Last week the cumulative COVID-19 positive test rate in Charlestown as well as the weekly positive test rate increased according to the latest data released on Friday by the Boston Public Health Commission (BPHC).
According to the BPHC report, of the 13,365 Charlestown residents tested for the virus since the pandemic began 8 percent were found to be positive by last Friday. This was an increase of 1.3 percent from the 7.9 percent reported by the BPHC two Fridays ago.
Last week, 968 residents were tested and 2.7 percent were positive. This was a 42 percent increase from the 1.9 percent that tested positive two Fridays ago,
Citywide, 29,757 residents were tested and 3.8 percent were COVID positive–a 21 percent decrease from the 4.8 percent testing positive two weeks ago.
At a press briefing last Thursday Mayor Martin Walsh said the average number of positive tests recorded each day was 209. That’s down by about 13% from the week before, and daily new cases have continued to go down since early January.
“Our current community positivity rate was 4.8 percent,” said Walsh. “That’s below our 5 percent threshold, and the lowest positivity we’ve seen since October. The rate went down in every neighborhood, and every neighborhood is now below 8 percent, which is good news. An average of 4,263 people were tested each day. That’s up by 3 percent over the week before and does not include college testing.”
The Mayor said Boston continues to work with the State on the vaccine rollout.
“On Wednesday, the Governor announced that, as of February 18, anyone 65 or older, or who has two or more qualifying medical conditions, is now eligible for the vaccine,” said Walsh.
The Mayor noted that moderate and severe asthma are now included in that list of conditions, which is a good thing.
“This was an important decision, to ensure that more residents of color who face elevated risk are eligible sooner,” said Walsh. “In addition, everyone in Phase 1 continues to be eligible if you have not been vaccinated yet — including health care workers, first responders, and residents and staff in long-term care and congregate care settings.”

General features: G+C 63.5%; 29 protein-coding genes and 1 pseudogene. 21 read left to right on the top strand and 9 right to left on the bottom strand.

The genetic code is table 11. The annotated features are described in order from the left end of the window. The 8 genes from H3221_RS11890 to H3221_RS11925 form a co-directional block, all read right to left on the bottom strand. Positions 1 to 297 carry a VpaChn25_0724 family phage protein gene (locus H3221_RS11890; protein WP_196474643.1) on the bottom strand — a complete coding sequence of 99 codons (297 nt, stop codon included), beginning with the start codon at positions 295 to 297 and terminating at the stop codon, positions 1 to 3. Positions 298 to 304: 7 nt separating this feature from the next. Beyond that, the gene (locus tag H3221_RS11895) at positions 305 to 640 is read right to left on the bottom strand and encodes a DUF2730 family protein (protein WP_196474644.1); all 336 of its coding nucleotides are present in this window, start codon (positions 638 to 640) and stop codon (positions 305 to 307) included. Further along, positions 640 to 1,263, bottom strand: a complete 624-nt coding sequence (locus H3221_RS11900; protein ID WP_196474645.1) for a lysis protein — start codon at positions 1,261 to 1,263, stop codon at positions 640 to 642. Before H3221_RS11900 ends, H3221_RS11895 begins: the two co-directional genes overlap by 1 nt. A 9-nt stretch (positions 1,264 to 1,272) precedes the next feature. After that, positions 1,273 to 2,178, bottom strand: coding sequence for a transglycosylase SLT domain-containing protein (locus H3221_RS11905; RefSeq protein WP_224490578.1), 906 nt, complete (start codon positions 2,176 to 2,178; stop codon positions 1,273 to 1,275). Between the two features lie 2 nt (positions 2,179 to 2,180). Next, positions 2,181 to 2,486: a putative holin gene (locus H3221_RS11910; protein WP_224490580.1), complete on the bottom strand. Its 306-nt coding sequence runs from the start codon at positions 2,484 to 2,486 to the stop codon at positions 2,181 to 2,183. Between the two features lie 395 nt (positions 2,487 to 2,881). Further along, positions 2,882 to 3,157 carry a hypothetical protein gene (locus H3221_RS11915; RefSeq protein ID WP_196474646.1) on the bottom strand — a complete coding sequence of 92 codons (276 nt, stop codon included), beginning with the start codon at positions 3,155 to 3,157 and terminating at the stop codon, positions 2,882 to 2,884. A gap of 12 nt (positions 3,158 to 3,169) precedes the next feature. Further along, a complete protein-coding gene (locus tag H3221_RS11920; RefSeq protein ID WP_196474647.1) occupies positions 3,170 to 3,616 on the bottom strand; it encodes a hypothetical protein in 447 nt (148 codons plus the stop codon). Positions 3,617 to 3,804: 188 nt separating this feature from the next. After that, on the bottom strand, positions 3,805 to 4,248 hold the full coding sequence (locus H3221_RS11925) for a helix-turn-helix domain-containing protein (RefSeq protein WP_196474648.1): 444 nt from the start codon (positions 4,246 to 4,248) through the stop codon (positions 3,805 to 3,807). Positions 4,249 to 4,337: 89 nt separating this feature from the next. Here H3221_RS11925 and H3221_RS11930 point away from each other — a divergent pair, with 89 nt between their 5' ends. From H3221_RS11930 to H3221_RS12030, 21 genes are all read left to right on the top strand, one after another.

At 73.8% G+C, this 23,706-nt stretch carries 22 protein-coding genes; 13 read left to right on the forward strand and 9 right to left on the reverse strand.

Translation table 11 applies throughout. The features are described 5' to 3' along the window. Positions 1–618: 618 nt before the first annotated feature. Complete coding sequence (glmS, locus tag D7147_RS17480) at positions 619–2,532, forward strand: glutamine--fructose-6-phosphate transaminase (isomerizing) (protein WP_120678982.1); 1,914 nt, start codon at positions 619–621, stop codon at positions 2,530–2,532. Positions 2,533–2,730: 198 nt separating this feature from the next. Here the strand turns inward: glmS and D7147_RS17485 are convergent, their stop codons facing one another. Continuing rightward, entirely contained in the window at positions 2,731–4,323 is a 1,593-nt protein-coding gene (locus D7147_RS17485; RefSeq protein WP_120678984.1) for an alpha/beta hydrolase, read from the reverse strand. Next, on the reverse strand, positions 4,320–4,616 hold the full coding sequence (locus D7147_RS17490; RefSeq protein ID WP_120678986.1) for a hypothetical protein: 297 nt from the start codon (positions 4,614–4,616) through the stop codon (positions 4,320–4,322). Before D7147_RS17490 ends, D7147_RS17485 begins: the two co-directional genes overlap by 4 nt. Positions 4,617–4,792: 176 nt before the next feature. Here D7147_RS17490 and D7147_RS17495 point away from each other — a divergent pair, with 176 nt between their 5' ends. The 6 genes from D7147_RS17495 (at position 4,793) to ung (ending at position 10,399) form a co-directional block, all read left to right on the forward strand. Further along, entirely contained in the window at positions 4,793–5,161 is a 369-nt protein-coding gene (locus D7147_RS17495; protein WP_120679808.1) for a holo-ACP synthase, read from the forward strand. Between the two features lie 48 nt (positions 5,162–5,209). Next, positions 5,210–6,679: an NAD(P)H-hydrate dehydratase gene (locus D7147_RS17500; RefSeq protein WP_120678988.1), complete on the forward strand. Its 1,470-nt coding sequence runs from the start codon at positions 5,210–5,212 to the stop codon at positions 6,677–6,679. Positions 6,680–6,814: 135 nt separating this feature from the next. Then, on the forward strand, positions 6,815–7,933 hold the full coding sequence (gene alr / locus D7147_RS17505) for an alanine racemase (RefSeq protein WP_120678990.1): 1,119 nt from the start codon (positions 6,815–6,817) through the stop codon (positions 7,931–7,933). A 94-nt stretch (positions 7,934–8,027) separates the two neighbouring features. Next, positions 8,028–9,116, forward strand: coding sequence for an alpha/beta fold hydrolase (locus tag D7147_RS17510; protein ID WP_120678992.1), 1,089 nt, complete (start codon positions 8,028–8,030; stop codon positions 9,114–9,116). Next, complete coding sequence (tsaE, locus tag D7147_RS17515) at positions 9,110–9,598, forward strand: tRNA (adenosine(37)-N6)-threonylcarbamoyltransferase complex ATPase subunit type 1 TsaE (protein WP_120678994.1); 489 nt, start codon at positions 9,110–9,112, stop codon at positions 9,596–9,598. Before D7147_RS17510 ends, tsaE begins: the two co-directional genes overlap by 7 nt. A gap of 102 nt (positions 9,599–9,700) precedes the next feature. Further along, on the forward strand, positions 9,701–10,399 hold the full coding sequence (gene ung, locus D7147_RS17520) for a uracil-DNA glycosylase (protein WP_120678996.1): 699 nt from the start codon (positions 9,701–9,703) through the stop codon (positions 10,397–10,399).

The full updated schedule is at Mass.gov/CovidVaccine.
Walsh said the City of Boston will continue to advocate on behalf of Boston residents, and increase equity in this process for any resident or community that may face barriers. He said the City is focusing on access in the Black community; the Latino community; the Asian community; and our immigrant communities.
“We’re also focusing on access for elderly residents and those with disabilities,” he said. “We’re doing targeted outreach to these communities through City departments, Community Health Centers, and nonprofit partners.”
The infection rate in Charlestown and surrounding neighborhoods increased 2.2 percent in one week according to the latest city statistics.
The BPHC data released last Friday showed Charlestown’s infection rate increased 2.2 percent and went from 531 cases per 10,000 residents to 542.9 cases per 10,000 residents.
Twenty-three additional residents became infected with the virus last week bringing the total to 1,054 confirmed cases in the neighborhood.
The statistics released by the BPHC as part of its weekly COVID19 report breaks down the number of cases and infection rates in each neighborhood. It also breaks down the number of cases by age, gender and race.
Citywide positive cases of coronavirus increased 3 percent percent last week and went from 56,079 cases to 57,794 confirmed cases in a week. Thirty-seven additional Boston residents died from the virus last week and there are now 1,251 total deaths in the city from COVID.